Blended Families: Fitting in New Holiday Traditions
“But that’s how we’ve always done it.” If you’re a single parent or a parent in a blended family, be prepared to hear your kids make that statement more than once in the coming weeks, most likely in a whiny tone. Holidays are a time filled with traditions, from mashed potatoes and turkey at Thanksgiving to ceremonies of unwrapping gifts at Christmas. But for parents who are recently divorced or who are part of blended families, old traditions might be the last thing you want to worry about. Keep in mind that while you might be ready for a change, your children might not be.
“The repetition of traditions provides security and identity for children,” said Anne Dickerson, a family counselor in Charlotte. “If traditions can be continued, that can ease children’s stress during the holidays.”
Of course, not everything can be the same as it always was. Here are a few tips for managing the minefield of holiday traditions in blended families.
Listen to your kids.
Good listening skills are crucial when talking with children about holiday traditions and potential changes, but it’s also important to observe your child’s behavior for signs of stress.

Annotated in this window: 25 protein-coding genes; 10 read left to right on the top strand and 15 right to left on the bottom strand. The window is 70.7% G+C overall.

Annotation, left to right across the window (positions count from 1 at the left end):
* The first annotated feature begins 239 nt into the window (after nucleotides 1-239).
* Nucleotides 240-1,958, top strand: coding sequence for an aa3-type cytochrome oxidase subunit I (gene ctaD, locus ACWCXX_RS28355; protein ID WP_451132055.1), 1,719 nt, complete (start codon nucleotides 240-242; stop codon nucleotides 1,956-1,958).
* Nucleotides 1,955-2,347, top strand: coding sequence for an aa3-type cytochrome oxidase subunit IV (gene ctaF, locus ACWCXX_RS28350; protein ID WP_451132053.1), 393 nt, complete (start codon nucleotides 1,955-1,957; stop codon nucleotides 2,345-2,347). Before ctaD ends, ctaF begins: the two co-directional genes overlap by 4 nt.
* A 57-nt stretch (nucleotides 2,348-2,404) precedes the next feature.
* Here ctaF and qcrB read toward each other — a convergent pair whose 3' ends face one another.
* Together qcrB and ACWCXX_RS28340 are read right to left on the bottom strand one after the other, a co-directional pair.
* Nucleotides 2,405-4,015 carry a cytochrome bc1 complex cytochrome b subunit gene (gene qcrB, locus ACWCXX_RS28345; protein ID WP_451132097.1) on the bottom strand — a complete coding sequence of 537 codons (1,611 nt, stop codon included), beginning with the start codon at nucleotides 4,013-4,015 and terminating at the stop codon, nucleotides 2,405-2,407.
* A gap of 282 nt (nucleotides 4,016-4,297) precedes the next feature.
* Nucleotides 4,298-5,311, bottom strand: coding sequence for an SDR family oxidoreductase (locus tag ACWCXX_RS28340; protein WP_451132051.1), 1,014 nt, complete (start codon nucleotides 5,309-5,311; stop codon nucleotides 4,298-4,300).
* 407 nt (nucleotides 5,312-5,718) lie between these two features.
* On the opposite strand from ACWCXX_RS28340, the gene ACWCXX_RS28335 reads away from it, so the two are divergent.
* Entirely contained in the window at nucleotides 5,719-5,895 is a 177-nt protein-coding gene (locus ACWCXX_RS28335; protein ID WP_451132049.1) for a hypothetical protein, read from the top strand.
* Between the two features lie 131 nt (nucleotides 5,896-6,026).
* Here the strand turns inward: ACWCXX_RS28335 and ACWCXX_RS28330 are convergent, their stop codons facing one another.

“Parents often assume their child will react in a predictable way, and then forget to pay attention to what the child may actually be feeling,” says Dickerson. “Listen carefully to what your children are expressing through words, body language and unusual behaviors in order to validate what the child is feeling, and then convey empathy to them.”
SEE ALSO: Holiday Shopping Tips for Blended Families
Weed it out.
While everyone complains there is not enough time to truly enjoy the holiday season, this is especially true for families living with the “every-other-weekend” schedule. Talk with your kids to see what they really want to do, and then set priorities. Keep in mind it’s easier to keep traditions that are kid focused and not the ones that depended on both parents being present.
Start new traditions.
Whether you are starting life as a single parent or have remarried and now have a blended family, the holidays are a good time to create some new traditions that have meaning for your family as it is now. Take the kids to an event you’ve always wanted to check out, or do something as simple as having ham instead of turkey for your holiday dinner.
Whatever you choose for your new traditions, make it fun and relaxing. It will surprise you how fast a new activity becomes “something we’ve always done.”
Karen Alley lives in the Triad and is proud to be part of a blended family.